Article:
The Ultimate Ophthalmic Marketing Guide
Chapter 9: Marketing Technology
Chapter 9: Marketing Technology
Marketing technology comprises a variety of (mostly) software tools and resources that enhance, automate, and scale your marketing efforts. But an in-depth discussion of marketing technology is not the purpose of this guide. An entire series of books could be dedicated to this topic alone (and no sooner would they published than they would already be out-of-date). So rather than presenting a lengthy list of product reviews of the various software systems that are available, we will instead attempt to lay down some fundamentals about the types of tools you might want to consider.
Why Use Marketing Technology?
As we have discussed in previous chapters, collecting as much customer (patient) information as possible and using that data to nurture relationships with them is a powerful way to leverage your practice development. It is well known that it takes multiple 'touches' or contacts with a prospective patient (known as a lead) before enough trust is established for them to accept an offer or a recommendation for a service or procedure. Anything that helps leverage your time and effort is advantageous.
This contact can be accomplished through as simple a system as regularly sending letters or postcards to all of your patients. (This was state-of-the-art before computers ever existed and is still successfully used today). The challenge here lies in keeping track of who responded to what offer when and in being able to generate useful data. The effectiveness of a particular campaign and the return on one’s investment can be calculated only if data is captured. And this is where technology comes in.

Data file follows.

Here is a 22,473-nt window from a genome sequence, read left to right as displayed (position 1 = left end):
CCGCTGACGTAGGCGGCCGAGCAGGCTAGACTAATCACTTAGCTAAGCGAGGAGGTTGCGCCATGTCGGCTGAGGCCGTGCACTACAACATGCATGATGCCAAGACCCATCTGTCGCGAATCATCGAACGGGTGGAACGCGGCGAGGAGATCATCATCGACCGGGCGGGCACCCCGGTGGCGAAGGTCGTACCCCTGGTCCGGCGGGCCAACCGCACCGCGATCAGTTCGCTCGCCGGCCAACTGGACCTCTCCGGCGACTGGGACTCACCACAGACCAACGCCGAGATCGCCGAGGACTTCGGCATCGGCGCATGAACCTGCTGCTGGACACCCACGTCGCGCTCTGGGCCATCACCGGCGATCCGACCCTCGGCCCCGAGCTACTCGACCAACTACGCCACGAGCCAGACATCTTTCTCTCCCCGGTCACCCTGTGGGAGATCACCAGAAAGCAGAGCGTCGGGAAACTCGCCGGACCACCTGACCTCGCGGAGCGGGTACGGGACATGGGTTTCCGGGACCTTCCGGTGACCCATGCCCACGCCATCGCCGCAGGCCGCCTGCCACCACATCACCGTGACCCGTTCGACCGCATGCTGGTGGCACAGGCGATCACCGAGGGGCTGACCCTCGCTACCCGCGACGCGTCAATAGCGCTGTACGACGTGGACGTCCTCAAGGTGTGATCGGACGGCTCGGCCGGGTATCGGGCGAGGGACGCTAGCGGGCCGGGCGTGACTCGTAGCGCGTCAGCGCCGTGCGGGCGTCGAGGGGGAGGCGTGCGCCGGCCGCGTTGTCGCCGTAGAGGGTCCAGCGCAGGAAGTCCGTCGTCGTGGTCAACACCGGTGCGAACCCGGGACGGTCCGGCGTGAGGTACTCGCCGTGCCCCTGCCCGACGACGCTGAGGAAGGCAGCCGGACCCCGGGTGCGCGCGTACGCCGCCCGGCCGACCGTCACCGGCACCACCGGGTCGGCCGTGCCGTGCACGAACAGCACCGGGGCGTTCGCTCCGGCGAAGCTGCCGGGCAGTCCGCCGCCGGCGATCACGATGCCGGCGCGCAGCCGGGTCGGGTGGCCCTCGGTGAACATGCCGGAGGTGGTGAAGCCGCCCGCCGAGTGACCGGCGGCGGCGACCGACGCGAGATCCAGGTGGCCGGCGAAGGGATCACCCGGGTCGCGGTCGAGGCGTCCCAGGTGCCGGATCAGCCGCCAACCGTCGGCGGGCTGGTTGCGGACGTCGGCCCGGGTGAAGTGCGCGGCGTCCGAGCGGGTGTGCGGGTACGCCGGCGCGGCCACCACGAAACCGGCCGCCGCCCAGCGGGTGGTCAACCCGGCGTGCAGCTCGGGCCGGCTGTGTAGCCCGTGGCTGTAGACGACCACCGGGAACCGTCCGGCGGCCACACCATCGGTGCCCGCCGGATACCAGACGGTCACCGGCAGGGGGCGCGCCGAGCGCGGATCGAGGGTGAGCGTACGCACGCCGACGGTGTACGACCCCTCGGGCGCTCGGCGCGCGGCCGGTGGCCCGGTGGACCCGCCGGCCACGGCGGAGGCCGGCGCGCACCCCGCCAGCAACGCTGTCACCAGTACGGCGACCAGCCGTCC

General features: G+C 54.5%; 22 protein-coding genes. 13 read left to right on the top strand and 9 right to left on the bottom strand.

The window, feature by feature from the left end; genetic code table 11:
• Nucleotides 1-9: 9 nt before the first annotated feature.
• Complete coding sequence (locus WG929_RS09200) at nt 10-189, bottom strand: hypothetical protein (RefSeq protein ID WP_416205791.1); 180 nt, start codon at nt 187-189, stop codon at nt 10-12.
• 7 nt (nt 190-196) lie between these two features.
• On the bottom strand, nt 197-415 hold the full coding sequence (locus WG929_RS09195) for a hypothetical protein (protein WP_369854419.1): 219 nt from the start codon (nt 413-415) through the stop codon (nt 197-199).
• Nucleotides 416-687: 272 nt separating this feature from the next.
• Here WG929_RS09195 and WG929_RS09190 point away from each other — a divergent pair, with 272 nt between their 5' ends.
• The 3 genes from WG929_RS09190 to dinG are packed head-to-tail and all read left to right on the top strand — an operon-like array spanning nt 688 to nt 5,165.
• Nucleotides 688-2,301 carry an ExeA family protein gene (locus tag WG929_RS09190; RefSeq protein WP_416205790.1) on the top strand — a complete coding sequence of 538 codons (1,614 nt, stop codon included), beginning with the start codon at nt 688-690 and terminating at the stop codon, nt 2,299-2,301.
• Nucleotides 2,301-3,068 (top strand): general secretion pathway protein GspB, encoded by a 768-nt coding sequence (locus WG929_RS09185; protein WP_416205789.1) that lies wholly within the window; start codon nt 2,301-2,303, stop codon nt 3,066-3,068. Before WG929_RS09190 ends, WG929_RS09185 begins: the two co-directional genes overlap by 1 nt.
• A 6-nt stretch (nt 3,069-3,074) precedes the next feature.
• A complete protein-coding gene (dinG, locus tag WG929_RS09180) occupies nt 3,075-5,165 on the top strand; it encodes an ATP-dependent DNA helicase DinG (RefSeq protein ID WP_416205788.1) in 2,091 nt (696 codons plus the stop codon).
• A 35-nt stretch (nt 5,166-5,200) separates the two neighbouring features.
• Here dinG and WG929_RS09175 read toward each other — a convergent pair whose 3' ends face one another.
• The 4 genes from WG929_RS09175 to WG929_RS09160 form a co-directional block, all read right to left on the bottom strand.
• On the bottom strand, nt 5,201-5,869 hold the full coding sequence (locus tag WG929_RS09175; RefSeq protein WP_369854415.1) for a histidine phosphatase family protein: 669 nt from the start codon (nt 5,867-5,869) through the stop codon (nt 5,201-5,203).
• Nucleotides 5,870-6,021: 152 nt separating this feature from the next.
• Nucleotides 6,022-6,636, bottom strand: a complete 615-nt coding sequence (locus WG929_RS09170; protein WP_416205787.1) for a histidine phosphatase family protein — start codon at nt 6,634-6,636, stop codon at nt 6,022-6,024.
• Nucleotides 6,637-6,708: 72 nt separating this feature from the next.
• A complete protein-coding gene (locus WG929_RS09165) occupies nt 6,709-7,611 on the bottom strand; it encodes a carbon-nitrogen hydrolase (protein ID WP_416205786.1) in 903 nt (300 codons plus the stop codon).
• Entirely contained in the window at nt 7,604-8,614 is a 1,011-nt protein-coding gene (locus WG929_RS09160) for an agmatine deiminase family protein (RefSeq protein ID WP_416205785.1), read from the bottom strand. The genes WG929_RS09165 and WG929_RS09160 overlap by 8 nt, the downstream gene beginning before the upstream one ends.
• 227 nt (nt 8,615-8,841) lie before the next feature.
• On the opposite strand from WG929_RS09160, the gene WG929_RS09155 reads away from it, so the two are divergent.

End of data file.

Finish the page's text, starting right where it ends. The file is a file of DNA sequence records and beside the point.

This is a good place to remind you that it is incumbent upon your practice to ensure personally identifiable information (PII) and personal health information (PHI) are being protected when using any kind of marketing technology. Ideally you should keep health-related communications generated from your practice management system separate from your marketing communications. And patients should have to 'opt in' to that system so you can avoid potential complaints of spam.
Types Of Marketing Systems
While there is some overlap between the capabilities of different types of marketing systems, there are broadly three main kinds:
Integrating Marketing Technology Into Your Funnels
Time does not allow us to provide a comprehensive explanation of how to set up and implement marketing technology. Moreover, since technology is always changing, the “perfect” tool today might be outdated a couple of months from now. The main takeaway of capturing and nurturing leads as you guide them through your funnels is amplified when you adopt appropriate marketing technologies. As described in previous chapters, your leads can come from your website, from word of mouth, from events, from social media, from external marketing, from referrals, etc. It is important, then, to have a way to collect them so they are not lost.
Case Study: LASIK Inquiry Lead Capture and Nurturing with Sales Pipeline
In our practice, prior to implementing the system described in this case study, prospects inquiring about LASIK that did not commit to scheduling an evaluation appointment during the phone call were often lost forever. Operators took messages and transferred callers to the refractive coordinator’s voice mailbox, but paper gets lost and callers hang up without leaving a message. Another issue was that the our refractive coordinator (the 'salesperson') tried to return the call a couple of times but then tossed out the message and moved on. This is not a reflection on her professionalism; we just never made clear our desire to keep track of attempts, nor did we give her technology to make this part of her job easier. We lost the sale because a lead does not become a patient until they are formally entered into an EMR system – and, as such, there was no place to store a lead.